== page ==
Medication incompatibility in intravenous lines in a Paediatric Intensive Care Unit (PICU) of Indonesian hospital

 in Original Article

Abstract

Objectives: Currently, little is documented concerning the patterns of multiple concurrent medication use utilising single intravenous line. The in-line compatibility issues in Paediatric Intensive Care Units (PICUs) are not as well documented as in adult patients either. This study closely examined the combination of medications used concurrently in a PICU, recorded how medications were used, and then investigated the in-line potential compatibility.

Methods: This study was a mixed model designed first to identify retrospectively the patterns of multiple medication use at any single time of administration (STA). Secondly, a questionnaire was distributed to practitioners to elucidate their perceptions about incompatibility.

Results: From a single lumen peripheral line in-vitro simulation, it was observed that three infusions typically met in sequential Y-sites and had the potential to interact. The combinations identified were morphine+midazolam, midazolam+fentanyl+morphine, morphine+fentanyl+dobutamine, morphine+midazolam+ketamine, and midazolam+dobutamine+norepinephrine. Compatibility data covering simultaneous administration of three-or-more intravenous drugs was not found in 97.5% (n=120) of the cases. Most practitioners (92.9%) recognized incompatibility. Many (46.4%) said they observed >3-10 in-line incompatibilities in a month. Most nurses (78.5%) reported using the manufacturer as their reference source for compatibility data. Flushing with clear fluid between doses was the most used method to prevent incompatibility (45.5%).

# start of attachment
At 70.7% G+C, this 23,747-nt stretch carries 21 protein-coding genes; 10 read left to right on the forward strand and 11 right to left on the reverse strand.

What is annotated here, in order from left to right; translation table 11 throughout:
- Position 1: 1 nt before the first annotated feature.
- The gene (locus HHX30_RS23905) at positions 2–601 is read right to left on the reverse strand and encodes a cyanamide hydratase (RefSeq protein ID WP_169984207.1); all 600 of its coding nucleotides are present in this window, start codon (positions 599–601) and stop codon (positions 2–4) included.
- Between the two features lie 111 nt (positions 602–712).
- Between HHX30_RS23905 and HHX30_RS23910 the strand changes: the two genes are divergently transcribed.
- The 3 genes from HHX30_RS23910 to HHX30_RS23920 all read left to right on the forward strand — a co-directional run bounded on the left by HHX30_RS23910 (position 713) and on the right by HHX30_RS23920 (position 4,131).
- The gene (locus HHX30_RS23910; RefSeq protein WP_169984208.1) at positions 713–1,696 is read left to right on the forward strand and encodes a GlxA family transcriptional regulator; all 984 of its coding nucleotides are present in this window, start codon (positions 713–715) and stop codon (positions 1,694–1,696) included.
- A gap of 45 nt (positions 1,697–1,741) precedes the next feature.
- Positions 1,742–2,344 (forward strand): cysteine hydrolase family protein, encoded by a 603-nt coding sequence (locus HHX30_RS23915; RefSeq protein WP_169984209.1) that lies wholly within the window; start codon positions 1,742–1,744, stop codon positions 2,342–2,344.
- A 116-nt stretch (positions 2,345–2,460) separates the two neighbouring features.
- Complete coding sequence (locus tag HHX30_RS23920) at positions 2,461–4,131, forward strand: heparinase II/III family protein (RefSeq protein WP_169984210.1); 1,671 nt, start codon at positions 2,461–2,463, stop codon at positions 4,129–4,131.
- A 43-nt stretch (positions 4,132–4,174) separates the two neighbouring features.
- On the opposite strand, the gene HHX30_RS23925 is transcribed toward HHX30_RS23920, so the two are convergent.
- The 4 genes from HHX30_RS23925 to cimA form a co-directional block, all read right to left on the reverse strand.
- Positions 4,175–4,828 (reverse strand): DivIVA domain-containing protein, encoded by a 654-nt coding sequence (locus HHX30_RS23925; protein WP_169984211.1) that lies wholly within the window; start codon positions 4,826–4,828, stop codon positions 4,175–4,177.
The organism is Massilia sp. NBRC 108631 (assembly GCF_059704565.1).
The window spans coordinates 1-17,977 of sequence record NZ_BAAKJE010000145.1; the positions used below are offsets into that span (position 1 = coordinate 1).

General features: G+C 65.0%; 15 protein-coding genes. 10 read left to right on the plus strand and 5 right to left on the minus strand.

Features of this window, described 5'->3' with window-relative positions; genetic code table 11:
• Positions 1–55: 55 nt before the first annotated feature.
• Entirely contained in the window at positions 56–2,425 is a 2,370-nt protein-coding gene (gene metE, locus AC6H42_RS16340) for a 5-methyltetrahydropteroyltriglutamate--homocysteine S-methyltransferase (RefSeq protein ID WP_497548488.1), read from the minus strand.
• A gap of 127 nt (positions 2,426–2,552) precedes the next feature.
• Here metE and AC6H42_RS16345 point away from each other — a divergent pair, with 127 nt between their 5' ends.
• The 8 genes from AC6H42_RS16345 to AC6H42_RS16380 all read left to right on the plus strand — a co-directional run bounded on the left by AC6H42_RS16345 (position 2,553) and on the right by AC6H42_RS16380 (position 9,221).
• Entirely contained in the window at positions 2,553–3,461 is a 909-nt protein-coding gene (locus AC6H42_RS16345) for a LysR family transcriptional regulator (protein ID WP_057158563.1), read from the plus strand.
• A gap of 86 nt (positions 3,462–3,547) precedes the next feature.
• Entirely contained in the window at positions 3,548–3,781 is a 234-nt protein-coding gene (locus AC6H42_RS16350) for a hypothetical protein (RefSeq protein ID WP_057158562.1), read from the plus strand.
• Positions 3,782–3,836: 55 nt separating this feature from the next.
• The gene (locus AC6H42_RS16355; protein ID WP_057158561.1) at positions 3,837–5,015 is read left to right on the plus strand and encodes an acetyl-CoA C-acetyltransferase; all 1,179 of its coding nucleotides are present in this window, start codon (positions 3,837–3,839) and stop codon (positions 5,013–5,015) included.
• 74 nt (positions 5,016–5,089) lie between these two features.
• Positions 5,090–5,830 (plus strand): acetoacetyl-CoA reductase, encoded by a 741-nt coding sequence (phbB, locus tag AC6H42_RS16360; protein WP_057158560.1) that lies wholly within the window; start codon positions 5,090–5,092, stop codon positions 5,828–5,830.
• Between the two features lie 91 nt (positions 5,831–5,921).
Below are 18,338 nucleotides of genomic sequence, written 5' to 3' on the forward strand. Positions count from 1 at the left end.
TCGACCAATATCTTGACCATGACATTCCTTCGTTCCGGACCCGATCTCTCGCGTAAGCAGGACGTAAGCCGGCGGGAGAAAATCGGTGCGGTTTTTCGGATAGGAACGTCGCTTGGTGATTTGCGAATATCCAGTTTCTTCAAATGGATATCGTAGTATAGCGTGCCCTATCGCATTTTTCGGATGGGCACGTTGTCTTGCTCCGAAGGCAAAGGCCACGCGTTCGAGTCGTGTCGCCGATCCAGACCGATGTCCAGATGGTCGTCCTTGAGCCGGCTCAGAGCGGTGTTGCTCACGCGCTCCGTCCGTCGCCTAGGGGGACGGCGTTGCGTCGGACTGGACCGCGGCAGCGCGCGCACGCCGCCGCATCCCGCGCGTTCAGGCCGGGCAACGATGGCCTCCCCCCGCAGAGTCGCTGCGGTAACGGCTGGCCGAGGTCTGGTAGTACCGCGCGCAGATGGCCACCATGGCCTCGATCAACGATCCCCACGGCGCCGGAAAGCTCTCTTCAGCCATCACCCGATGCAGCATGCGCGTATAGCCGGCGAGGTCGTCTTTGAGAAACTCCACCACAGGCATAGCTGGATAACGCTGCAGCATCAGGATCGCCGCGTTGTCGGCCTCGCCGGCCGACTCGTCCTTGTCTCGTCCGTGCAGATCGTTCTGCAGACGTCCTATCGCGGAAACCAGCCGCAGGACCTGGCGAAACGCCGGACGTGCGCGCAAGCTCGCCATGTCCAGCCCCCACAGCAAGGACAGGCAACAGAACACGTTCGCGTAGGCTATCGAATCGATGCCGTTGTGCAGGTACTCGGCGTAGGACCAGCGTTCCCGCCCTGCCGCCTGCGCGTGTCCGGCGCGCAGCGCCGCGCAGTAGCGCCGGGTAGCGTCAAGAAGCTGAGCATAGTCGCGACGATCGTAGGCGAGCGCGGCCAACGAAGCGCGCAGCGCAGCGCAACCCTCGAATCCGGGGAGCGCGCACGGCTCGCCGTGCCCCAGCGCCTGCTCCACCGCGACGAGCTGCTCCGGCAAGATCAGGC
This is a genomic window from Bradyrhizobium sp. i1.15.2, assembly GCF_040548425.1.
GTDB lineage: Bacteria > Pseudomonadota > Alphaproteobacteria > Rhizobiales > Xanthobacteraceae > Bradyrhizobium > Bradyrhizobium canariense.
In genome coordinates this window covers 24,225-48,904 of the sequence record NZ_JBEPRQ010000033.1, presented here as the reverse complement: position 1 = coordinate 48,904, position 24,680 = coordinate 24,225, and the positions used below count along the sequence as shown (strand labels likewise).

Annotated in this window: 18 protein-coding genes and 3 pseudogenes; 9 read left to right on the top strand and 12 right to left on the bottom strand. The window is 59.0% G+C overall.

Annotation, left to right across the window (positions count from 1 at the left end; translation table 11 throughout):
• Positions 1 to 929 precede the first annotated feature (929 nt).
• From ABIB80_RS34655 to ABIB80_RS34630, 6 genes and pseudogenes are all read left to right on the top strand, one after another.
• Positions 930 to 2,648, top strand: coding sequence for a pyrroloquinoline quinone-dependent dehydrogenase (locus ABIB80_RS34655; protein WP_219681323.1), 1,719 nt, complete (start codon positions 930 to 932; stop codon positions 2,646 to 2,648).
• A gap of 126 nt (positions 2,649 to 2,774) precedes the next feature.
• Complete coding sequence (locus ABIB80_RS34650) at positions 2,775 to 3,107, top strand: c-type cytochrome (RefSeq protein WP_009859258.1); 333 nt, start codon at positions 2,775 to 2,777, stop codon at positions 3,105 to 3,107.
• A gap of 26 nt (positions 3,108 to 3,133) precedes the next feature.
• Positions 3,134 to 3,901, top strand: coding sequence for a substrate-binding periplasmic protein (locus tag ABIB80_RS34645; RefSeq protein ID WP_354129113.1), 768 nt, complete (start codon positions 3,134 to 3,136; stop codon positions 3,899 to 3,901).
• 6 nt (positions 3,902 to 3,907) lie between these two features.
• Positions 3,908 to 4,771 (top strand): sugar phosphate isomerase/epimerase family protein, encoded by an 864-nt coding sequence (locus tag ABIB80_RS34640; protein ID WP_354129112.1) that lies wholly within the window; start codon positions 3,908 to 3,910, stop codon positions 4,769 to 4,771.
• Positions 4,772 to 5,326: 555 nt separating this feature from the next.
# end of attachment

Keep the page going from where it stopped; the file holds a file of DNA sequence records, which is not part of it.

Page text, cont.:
Conclusions: It was a common practice to concurrently administer three or more medications: analgesics, sedatives, inotropes, and others, through the same port with major potential for incompatibility issues. Most of the literature is based on two drug comparisons with minimal information on using combinations of three or more. Most practitioners’ understanding of the implications of the terminology of “incompatibility not known or possible” for their patients appeared lacking.

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